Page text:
Join OOXML forces and show just how devoted you are: In order to preserve the reputation of this beautiful standard, make sure that no company can use the name if they're not 100% compliant with the complete spec. Chances are that no product can claim full OOXML support, not even MS Office. If "OOXML" doesn't appear on any product's feature list, the standard won't matter.
    • by Drishmung (458368)
      Rejoice! Accept that OOXML is a farce, a failure and a debacle. OOXML is not what is implemented in Office 2007. So, Office 2007 is not ISO compliant. I'm pretty confident it's never going to be compliant. I.e., MS is not going to patch their existing software to bring it into compliance with OOXML. OOXML is obviously a hulking, unimplementable monstrosity, so no one is seriously going to write new software to use it. Especially when ODF exists. If someone writes a contract that insists on ISO complianc
    • On the Corruption Perception Index http://en.wikipedia.org/wiki/Corruption_Perceptions_Index [wikipedia.org], Norway ranked a healthy 9 in 2007 (US was 20th). Let's see if Norway slides.
    • - Virgils? this is what happened in India and almost on the same level.

      Yes... excellent. Smithers! Summon the undead Greek poets!

      • Re: (Score:3, Informative)

        - Virgils? this is what happened in India and almost on the same level.

        Yes... excellent. Smithers! Summon the undead Greek poets!

        Roman.
        • Re: (Score:3, Funny)

          by DoofusOfDeath (636671)
          Damnit! Now my undead highschool Latin teacher is going to kick my ass...
        • by suckmysav (763172)
          Thunderbirds
    • Arma virumque cano, Trojae qui primus ab oris Italiam fato profugus Lavinaque venit litora..."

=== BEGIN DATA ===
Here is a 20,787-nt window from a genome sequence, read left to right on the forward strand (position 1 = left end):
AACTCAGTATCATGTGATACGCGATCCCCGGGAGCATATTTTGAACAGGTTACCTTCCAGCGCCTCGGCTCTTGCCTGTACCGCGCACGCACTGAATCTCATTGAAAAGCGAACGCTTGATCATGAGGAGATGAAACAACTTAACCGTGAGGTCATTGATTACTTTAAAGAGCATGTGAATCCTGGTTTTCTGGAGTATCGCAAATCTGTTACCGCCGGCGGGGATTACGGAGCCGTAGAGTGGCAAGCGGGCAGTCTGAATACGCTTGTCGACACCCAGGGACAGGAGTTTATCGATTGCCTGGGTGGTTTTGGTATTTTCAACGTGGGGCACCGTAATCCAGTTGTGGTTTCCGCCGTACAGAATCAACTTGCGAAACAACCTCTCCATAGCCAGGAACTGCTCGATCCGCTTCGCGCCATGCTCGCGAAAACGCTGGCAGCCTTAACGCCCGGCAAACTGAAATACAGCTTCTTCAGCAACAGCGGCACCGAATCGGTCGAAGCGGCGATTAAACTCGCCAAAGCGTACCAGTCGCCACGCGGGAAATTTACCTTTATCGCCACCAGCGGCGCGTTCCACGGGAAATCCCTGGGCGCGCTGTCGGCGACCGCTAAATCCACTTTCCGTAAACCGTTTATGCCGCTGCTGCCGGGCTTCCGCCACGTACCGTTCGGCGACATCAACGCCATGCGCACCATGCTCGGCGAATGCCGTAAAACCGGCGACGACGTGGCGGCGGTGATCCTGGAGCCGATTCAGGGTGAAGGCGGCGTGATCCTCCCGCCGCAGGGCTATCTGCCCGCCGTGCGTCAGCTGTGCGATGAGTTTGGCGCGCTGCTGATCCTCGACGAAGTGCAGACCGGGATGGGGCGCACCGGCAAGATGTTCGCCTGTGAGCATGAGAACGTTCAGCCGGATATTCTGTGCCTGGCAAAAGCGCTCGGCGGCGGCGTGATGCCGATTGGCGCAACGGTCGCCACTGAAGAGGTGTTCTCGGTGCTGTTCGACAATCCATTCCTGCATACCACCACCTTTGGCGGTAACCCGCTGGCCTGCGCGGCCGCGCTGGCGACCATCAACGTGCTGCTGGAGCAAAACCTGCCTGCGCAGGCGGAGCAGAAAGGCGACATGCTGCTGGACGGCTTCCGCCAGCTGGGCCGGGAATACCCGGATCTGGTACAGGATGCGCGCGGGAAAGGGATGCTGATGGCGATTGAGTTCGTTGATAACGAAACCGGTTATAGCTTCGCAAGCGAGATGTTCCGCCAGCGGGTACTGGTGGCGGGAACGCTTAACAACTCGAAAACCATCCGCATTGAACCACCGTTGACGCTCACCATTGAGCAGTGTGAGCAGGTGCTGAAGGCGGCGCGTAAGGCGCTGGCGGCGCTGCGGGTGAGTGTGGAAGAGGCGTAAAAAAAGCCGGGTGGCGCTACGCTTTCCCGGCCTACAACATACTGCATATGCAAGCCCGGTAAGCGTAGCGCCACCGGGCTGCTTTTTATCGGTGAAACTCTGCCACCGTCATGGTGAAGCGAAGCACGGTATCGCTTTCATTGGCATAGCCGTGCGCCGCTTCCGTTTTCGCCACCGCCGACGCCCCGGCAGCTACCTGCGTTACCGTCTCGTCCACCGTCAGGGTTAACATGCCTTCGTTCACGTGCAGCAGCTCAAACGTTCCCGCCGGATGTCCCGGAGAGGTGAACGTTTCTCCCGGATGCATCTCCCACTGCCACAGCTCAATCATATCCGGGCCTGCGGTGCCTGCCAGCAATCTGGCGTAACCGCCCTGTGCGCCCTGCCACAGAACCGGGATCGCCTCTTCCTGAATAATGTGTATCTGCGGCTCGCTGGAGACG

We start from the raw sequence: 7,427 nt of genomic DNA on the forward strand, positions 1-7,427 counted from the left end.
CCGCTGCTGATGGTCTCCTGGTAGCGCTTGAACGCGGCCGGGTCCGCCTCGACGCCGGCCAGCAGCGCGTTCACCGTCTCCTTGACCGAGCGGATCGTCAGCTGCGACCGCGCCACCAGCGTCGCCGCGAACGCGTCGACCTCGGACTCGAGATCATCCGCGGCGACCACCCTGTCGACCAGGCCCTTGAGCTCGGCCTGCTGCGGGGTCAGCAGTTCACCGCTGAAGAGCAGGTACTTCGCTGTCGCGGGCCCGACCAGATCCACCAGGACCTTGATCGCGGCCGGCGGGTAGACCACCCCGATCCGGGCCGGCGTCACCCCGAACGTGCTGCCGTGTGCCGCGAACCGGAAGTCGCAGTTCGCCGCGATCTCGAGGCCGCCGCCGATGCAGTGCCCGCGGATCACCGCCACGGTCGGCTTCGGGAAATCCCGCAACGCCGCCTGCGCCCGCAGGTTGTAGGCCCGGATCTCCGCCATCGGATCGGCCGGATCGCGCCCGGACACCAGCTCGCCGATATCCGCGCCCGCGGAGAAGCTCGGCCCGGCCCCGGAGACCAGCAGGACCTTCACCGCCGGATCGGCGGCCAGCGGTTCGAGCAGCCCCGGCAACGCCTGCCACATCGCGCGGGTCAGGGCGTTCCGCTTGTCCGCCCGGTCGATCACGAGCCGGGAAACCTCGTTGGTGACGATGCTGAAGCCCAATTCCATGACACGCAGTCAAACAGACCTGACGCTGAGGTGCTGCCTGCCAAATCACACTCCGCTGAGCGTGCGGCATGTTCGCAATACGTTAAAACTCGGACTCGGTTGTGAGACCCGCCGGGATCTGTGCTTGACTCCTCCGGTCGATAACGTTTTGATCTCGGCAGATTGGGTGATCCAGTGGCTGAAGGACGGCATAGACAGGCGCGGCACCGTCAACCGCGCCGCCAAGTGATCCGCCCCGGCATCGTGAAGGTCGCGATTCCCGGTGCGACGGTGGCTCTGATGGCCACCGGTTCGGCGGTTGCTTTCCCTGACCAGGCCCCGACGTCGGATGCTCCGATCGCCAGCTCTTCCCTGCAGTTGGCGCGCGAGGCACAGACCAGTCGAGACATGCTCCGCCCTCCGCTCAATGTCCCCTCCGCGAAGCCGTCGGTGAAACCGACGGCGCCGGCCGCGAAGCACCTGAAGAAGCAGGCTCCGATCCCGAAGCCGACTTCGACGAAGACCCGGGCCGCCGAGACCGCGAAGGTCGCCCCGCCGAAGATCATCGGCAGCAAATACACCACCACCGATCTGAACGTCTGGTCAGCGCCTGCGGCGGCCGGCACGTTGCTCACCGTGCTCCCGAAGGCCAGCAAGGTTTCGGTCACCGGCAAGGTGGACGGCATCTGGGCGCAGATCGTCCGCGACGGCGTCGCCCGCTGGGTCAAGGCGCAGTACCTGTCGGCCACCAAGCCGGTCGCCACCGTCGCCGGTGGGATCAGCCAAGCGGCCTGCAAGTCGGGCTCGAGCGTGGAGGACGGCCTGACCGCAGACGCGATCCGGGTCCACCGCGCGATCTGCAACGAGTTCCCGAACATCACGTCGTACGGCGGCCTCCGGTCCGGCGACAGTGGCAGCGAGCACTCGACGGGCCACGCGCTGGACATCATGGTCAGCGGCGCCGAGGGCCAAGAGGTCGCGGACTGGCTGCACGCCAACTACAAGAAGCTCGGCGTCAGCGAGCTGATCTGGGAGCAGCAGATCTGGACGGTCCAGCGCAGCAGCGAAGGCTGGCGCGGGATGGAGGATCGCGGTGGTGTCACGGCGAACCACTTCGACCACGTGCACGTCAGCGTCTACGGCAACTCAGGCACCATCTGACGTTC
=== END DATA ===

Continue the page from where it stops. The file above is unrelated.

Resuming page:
Hmmm, no mention of India there.
      (sorry, couldn't resist a bit of Sunday night snarkiness.)
    • Re: (Score:2, Insightful)

      by Anonymous Coward

      The real question for me is what can be done now?

      Not much, because the anti-OOXML side lost too much credibility when they decided to go with FUD instead of purely technical arguments. For example, they slammed OOXML because it only gave the names of the hash algorithms that were allowed for password hashing, rather than actually specifying those algorithms. Yet ODF doesn't even give the names. All it says is that you should use password hashing. No mention of the allowed algorithms. No mention of how to note in the document what algorithm was used.

  • Odd... (Score:5, Funny)

    by The Ancients (626689) on Sunday April 20, 2008 @07:09PM (#23137684) Homepage

    After the vote, did the bureaucrat jump up and starting dancing like a monkey?

    After the vote did the bureaucrat start throwing chairs around?

    Did the bureaucrat appear slightly chubby and a whole lot balding?

    If the answer to any of the above is yes, I might be able to shed some insight on this...

  • "Hereâ(TM)s my version of the story.

    It is not impartial."

    Thank you for your honesty.
    • by twitter (104583) *

      He's been doing the same thing for 13 years before this outrage convinced him to retire. The man's reputation and belief in fair process are as clear as the abuse he relates. The story can non be told any other way.

  • Its brevity actually cheered me up a bit.
  • ISO corruption (Score:5, Insightful)

    by Anonymous Coward on Sunday April 20, 2008 @07:16PM (#23137726)
    The whole OOXML vote debacle has really showcased corruption of the ISO. Those in the ISO who want to restore the integrity of their organization need to address the massive rule-breaking this vote and Microsoft's role in it present.

    Word of advice to ISO: head in the sand is not going to help!!
    • Re:ISO corruption (Score:5, Interesting)

      by zappepcs (820751) on Sunday April 20, 2008 @07:24PM (#23137758) Journal